Tools of convenience come in many forms. I once saw a crow use a twig to wiggle a bug out of a tree. I think survival cultivates intuitive behaviour. If the bird was ambitious, it could have also used the twig for its nest.
With access to Artificial Intelligence, a synergetic opportunity presents itself. Should we embrace it or fear it? Yes and no.
Recently Hollywood writers and actors went on strike over AI-generated content. It is front and foremost in the fight about copyright and creativity.
Writers everywhere are resisting. An open letter from the Authors Guild in the United States with over 10,000 signatures made headlines. Australian Authors have also made their own voices heard.
Some of my fellow writers have expressed their concerns as well.
Writers have an important responsibility to our readers, publishers and reviewers who rely on us for trustworthy and empirical content.
I believe we have an obligation, as authors, to stand up for our writing community. The idea of embracing popularism to stack the deck to pursue a number-one best seller doesn’t sit well with me.
If authors invested in AI programs for reasons other than research, could we in all honesty look into the mirror and find a worthy individual?
It is my opinion that writers should follow their own ethical conscience concerning AI and maintain a high level of professional morals.
By enabling AI to write novels it may be impossible to distinguish creative fiction from collective fiction. We should reevaluate where AI-generated stories may take us, then look deep into how its ramifications impact our future.
Here are some thoughts to consider where the ethics and moral compass come in, hopefully steering us in the right direction.
- Can AI emulate our personal writing styles?
- Or the individual distinctive nuances, as we are describing our favorite characters?
- Or habits we admire about the characters or our own writing quirks?
- Will it be able to write passable imitations or a true masterpiece of literature because of how it emulates and initiates the facsimile of reality?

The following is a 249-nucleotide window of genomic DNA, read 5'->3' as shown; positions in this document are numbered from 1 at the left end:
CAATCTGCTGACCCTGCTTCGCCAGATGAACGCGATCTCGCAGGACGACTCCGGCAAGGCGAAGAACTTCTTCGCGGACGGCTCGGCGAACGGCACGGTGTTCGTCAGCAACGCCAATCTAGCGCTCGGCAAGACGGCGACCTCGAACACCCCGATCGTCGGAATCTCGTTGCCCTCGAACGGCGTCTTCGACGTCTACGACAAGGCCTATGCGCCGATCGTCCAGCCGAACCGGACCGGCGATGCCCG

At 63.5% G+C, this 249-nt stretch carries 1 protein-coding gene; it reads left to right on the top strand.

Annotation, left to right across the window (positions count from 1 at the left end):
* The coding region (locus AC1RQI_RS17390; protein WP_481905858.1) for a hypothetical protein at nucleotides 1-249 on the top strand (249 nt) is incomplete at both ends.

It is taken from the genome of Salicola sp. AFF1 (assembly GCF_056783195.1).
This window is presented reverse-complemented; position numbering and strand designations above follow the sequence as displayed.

- Or would it be watering down fresh ideas as AI after all has to learn from its masters? Us!
When GPT Chat was tested for accuracy 58% of the questions asked were answered correctly. Whereas human response was 94% accurate.
The GPT Chat generated inaccurate replies, because of misconceptions it absorbed sifting the Internet for information.
The experiment showed the source programs were less accurate for the moment. But that could change.
Responsible companies that make AI programs should get consent from authors, singers, musicians, and visual artists. They must be compensated for their artistic efforts.
As a tool, AI has a probability model to predict a good response, but these stem from a human prompt or creativity in the first place.
Two writers have discovered that certain AI programs have revealed very accurate story summaries. These authors are suing because the information seemed to be pirated from collections of their books.
To safeguard against theft or misrepresentation, it’s prudent to exclude AI from being included or introduced into authors’ contracts.
Additionally, it would be wise to find out where you stand with your publisher on the contract that you signed with them.
Recently author Nora Roberts, who also signed the Authors Guild letter was quoted, “AI can’t create human stories, without taking from human stories, already written.”
As creators, we are still in charge for the moment. But we should not be complacent.
One of an author’s rewarding experiences is being centric on book sales. Promotion requires social media, book signings, and personal appearances, as in festivals and broadcasting. AI is not capable of that in a physical sense.
Authors should rethink and make their own ethical decisions on whether to use artificial intelligence or not. Any literature that has been created with AI should be declared on your work.
In the meantime, a code of conduct or standard should be set by our writing community, as a formal guideline. A statement that writing associations and groups can stand behind, that is meaningful and relays to the public how their organizations feel concerning artificial intelligence.
Visit Peter’s Perspective often!